Mechanical filters remove the solid wastes produced in the recirculation system, which consist mainly of faeces, uneaten feed and bacterial debris. Mechanical filtration may be done in conjunction with the biofilter (e.g. bead filters). Solids are also removed daily during the siphoning of the tank.
The use of sedimentation tanks and mechanical filters in recirculating hatcheries was discussed in Valenti et al. (1998). Sedimentation tanks are useful when a single biofilter is used for all tanks. Different types of mechanical filters may be used, but they should be properly sized to match the desired flow rates and the size of solids to be removed. Examples of mechanical filters include sand filters, drum screen filters and expanded media filters (e.g. bead filters). These may be upflow or downflow designs and can be easily cleaned. Because of the relatively low biomass associated with hatchery systems, sand or bead filters are adequate. Sand filters usually contain a sand particle size of 850 ^m. Mechanical filters are typically placed prior to UV light units and biofilters to maximise their efficiencies.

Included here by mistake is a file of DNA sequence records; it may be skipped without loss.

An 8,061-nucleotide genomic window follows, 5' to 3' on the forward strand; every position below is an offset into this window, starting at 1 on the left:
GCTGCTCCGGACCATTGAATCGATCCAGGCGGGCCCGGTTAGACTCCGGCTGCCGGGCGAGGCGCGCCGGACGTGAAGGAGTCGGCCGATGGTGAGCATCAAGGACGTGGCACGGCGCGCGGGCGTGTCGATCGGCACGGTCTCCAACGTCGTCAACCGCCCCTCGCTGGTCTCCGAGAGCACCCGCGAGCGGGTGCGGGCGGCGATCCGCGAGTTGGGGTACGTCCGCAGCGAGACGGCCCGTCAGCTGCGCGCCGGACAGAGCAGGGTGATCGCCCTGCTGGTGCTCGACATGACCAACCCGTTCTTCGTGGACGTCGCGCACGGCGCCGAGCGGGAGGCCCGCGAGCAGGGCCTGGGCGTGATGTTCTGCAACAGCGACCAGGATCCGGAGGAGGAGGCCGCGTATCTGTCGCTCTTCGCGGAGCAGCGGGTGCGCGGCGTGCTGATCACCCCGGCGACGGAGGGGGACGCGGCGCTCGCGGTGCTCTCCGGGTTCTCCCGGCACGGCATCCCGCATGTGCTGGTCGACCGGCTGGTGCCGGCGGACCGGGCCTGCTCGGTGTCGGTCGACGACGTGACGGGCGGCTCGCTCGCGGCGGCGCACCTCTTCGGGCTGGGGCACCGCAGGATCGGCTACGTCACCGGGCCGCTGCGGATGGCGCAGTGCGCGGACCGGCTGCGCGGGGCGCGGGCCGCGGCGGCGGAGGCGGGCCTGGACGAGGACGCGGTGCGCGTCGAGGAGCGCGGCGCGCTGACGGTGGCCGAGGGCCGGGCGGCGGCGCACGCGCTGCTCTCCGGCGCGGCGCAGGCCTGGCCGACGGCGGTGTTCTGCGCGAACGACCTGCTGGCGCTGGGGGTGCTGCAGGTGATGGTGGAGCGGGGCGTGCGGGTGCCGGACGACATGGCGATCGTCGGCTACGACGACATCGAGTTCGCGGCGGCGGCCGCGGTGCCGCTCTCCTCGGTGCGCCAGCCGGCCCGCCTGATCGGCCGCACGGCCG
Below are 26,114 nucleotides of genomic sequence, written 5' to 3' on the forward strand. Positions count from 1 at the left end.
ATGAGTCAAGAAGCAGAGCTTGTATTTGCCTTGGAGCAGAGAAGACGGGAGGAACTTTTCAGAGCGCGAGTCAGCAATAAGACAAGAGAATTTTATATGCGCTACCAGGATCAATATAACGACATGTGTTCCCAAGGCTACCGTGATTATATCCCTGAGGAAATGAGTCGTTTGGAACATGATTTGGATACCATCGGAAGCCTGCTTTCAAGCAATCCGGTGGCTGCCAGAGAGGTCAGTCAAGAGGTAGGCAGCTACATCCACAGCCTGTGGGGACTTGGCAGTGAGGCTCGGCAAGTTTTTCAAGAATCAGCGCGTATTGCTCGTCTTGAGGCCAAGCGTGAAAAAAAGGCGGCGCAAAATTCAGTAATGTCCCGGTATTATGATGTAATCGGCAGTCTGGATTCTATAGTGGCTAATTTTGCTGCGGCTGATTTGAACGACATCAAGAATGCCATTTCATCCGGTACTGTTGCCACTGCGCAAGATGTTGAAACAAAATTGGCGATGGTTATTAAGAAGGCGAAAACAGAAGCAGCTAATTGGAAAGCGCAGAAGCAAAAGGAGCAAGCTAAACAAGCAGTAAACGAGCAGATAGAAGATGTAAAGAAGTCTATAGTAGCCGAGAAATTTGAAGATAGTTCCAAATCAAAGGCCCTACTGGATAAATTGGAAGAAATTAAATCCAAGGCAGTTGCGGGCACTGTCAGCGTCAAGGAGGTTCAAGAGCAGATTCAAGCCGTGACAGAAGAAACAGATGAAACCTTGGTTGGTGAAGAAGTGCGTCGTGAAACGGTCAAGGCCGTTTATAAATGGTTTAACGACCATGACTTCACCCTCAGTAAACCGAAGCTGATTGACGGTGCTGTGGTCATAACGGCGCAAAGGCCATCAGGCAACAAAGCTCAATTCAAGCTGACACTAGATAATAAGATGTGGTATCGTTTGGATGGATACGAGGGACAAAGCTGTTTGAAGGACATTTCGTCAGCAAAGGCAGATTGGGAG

These filters require flushing on a regular basis (once to several times daily) to prevent any accumulation of organic material which causes clogging, channelling and growth of potentially pathogenic bacteria. Sand filters may be back-washed with freshwater and air to minimise seawater use. The size of the filter is usually small, relative to the total volume of the system; therefore the introduction of clean freshwater is normally not a problem.
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